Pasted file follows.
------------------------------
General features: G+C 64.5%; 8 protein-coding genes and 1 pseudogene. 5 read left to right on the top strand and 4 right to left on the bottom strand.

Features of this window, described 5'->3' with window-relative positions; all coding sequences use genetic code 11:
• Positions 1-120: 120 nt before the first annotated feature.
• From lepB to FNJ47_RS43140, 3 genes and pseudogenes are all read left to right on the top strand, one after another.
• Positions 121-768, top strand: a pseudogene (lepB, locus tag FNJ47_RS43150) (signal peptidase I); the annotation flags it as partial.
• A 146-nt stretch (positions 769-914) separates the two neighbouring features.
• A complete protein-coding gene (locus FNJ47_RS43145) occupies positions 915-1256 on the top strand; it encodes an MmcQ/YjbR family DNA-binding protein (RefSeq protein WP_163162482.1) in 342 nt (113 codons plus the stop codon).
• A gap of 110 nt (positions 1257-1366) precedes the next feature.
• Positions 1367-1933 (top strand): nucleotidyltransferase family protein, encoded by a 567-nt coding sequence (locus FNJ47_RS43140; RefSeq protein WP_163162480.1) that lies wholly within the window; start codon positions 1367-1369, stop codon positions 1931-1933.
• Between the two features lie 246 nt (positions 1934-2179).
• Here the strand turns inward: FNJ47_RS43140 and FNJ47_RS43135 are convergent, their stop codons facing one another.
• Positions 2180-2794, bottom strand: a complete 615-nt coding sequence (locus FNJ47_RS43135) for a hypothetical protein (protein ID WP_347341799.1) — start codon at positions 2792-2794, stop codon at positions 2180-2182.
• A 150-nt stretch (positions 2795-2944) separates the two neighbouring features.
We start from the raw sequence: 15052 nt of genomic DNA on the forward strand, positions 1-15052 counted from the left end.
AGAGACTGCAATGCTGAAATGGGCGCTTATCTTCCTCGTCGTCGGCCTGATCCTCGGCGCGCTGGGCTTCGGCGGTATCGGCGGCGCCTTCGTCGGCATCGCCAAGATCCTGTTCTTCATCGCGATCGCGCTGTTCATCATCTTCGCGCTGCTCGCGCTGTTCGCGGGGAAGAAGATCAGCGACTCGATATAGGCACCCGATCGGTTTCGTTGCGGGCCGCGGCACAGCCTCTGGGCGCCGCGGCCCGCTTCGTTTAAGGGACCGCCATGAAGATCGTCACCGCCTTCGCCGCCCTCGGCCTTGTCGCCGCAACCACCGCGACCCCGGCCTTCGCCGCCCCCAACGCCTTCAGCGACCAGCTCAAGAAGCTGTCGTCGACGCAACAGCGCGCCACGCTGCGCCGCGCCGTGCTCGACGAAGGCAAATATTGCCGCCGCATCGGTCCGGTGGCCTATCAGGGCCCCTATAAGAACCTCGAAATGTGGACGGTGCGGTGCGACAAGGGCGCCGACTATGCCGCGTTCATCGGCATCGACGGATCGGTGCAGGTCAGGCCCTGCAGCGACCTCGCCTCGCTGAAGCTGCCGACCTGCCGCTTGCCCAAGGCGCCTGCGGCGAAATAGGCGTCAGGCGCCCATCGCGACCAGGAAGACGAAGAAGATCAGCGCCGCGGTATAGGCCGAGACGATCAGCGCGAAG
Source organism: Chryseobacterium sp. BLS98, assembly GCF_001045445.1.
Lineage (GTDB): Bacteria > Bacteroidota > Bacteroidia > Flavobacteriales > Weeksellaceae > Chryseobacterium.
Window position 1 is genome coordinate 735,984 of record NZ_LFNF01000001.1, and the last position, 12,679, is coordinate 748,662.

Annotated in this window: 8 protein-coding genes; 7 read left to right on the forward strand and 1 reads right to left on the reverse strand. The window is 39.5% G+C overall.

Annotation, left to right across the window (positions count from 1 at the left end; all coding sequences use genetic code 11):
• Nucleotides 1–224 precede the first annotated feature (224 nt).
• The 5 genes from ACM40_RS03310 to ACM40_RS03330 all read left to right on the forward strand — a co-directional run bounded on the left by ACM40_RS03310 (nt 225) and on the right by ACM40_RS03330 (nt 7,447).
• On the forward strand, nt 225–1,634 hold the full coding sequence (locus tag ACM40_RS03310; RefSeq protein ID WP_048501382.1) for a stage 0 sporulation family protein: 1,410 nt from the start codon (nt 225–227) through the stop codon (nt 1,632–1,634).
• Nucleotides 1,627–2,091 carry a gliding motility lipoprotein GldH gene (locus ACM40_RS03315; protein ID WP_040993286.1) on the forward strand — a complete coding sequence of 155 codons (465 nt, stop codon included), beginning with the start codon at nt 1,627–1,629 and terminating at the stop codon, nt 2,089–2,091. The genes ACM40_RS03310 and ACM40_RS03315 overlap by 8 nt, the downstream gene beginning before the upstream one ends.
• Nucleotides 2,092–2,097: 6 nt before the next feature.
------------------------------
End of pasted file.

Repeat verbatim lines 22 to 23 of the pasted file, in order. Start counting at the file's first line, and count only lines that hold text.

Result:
• The 5 genes from ACM40_RS03310 to ACM40_RS03330 all read left to right on the forward strand — a co-directional run bounded on the left by ACM40_RS03310 (nt 225) and on the right by ACM40_RS03330 (nt 7,447).
• On the forward strand, nt 225–1,634 hold the full coding sequence (locus tag ACM40_RS03310; RefSeq protein ID WP_048501382.1) for a stage 0 sporulation family protein: 1,410 nt from the start codon (nt 225–227) through the stop codon (nt 1,632–1,634).